Infrastructure at your Service

Stephane Biehler

Documentum Multiple ADTS: Ratio of rendition creations between instances (Part 1)

I recently realized there are very few information about multiple ADTS instances installation and management. And we have a customer which has two ADTS running for one docbase. I therefore decided to write a couple of blog posts on “Multiple ADTS”, since it is likely to be helpful for someone in the same situation.

 

Rendition processing & ADTS instance

This first blog post will tell you how to find out which rendition has been processed by which ADTS instance. Hence, we will be able to calculate what the ratio of processing between two (or more) servers is. The blog post will be split in two parts as I know two ways of getting the same result.

The best architecture is to have 2 dedicated servers for the two different ADTS instances. Let assume we have SERVER1 and SERVER2. Each one is hosting an instance of ADTS with the same version and patch level. We will see in another blog how to configure both servers to allow a kind of load balancing.

You have to find some audit or log in the docbase to figure out when a rendition was requested. When a rendition is requested, it is posted in the dmi_queue_items queue, but you may already be aware of this. If not, you can take a short look at my other blog post (https://www.dbi-services.com/index.php/blog/entry/documentum-useful-queries-dqliapi) which presents some DQLS to find what is pending in the rendition queue.

But unfortunately, when the rendition is done, the queued item is deleted and all your hope of getting some information vanishes with it. We can get a little hint if the rendition failed as it is kept in this queue, but with the attribute event set to DTS (go to my other post for more info). But still, it doesn’t show which server failed it.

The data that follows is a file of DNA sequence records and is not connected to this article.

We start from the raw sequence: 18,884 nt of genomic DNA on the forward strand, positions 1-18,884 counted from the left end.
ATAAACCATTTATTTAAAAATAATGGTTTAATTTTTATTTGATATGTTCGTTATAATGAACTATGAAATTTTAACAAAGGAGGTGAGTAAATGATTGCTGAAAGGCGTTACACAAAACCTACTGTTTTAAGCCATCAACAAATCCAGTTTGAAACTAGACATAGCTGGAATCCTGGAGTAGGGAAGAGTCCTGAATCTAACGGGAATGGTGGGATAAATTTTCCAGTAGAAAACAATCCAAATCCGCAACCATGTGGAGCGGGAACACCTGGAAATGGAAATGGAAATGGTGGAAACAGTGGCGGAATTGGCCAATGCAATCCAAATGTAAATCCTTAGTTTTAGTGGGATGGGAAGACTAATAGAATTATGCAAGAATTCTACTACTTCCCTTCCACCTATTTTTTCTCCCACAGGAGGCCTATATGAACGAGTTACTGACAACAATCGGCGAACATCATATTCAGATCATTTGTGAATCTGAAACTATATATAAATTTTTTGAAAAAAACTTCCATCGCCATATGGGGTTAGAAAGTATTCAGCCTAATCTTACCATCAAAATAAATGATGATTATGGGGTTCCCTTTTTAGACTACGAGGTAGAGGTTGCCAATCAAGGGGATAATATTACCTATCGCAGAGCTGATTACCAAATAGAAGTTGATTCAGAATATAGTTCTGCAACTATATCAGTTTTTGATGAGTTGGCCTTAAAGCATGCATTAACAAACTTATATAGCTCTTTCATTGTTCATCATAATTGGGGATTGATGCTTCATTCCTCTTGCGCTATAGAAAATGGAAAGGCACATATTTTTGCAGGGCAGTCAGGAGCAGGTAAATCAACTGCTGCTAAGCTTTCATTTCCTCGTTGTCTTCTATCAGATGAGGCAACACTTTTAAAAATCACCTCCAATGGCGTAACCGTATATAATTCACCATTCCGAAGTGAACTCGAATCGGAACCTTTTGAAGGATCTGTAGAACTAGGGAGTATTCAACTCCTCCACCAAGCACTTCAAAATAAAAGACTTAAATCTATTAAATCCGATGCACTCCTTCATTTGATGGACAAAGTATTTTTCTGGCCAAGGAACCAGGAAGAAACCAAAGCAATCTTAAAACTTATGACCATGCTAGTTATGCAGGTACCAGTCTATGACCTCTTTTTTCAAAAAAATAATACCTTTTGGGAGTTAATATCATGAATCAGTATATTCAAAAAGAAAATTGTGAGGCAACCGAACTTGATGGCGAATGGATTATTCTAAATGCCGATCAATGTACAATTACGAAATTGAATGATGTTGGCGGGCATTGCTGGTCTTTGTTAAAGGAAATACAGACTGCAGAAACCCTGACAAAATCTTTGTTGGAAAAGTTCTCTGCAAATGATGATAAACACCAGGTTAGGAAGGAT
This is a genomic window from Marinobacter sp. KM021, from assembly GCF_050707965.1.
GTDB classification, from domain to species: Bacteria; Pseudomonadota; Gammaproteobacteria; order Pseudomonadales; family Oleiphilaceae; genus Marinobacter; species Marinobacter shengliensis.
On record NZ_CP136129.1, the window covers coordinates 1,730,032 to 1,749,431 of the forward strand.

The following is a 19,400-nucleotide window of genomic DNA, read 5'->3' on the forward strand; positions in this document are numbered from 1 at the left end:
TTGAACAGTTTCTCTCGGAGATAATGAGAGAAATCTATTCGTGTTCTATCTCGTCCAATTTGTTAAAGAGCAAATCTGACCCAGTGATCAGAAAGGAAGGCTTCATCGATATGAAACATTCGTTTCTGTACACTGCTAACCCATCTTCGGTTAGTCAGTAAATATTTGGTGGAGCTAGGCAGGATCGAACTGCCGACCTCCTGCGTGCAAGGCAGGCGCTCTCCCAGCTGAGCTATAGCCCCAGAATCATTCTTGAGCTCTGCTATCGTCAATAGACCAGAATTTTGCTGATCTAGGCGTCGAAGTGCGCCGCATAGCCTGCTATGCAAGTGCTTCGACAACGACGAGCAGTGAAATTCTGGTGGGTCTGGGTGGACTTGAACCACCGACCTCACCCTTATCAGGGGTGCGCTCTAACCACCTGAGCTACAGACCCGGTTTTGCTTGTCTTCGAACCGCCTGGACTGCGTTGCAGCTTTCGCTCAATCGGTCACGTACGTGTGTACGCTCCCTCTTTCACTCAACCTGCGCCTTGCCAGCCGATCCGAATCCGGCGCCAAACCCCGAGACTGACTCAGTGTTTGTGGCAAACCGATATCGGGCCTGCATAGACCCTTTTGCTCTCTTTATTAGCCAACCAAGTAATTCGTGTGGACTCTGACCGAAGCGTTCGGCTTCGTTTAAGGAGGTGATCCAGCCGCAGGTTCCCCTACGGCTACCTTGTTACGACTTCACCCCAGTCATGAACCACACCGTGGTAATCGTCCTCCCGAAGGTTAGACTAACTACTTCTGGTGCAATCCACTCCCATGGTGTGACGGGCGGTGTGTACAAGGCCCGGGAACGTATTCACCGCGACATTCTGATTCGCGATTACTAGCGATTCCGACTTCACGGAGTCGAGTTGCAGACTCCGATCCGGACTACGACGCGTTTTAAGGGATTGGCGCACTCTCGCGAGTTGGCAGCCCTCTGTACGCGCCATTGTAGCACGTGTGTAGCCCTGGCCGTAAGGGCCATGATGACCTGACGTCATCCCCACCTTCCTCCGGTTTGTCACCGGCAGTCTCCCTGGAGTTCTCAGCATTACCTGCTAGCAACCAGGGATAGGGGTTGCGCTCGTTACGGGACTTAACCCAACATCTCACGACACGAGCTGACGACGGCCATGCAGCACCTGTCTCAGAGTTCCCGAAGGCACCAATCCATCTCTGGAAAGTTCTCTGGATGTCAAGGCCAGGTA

CTS Report

In this part I will talk about the CTS report method. In the next part of this blog post, I will introduce the dmr_content method.

If you heard about Digital Asset Manager you may be on the way. It is an EMC tool which can be used to generate reports of ADTS activities. If you can get it, just use it, as it is exactly what you need. But in this post, I will show you how to do without. So, just like Digital Asset Manager, you will have to enable a specific option in the DA which is not enabled by default. It is some kind of audit of ADTS activities and it will populate a table with rendition information and, as you may guess, with information of which server processed each rendition.

Login to your DA as installation owner and navigate to Content Transformation Services and then to CTS Reporting Configuration. You should see the following form:

MA-RR-01_config_report.PNG

Now check Reporting Configuration to “On”, select Archiving Configuration mode and put 7 for Archiving Interval. You just configured your repository to write an entry each time a rendition is done by whichever server with a seven days period before archiving. It means that each time a rendition is done, an entry will be stored in dm_cts_response table and after seven days (starting now), all entries will be stored in dmc_cts_request_archiving. With DQL, you can look at these tables which should be empty because no rendition was done yet.

 

select * from dm_cts_response;
select * from dmc_cts_request_archiving;

 

After a period of time, let’s say 5 days, some entries have been added to the first table. Only if you have rendition activities of course. And you can check which server is involved in the process thanks to the following query:

 

select cts_server_name, trans_completed_time from dm_cts_response order by trans_completed_time desc;

MA-RR-01_config_report2.PNG

Conclusion

These tables are used by the EMC tool Digital Asset Manager and if you know a little DQL, you can build some stats without buying the tool. However there is a drawback for this method: In fact, you enable some kind of audit trace which will populate 2 tables in the repository. Hence, if you have a lot of rendering processes, the tables could grow fast and it will need space. In addition, you will not be able to trace older renditions as everything is stored only since you activated the report.

But it’s quite useful as you can get the rendition ratio in the following way:

 

select cts_server_name, count(*) as val from dm_cts_response group by cts_server_name;

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Stephane Biehler
Stephane Biehler

Consultant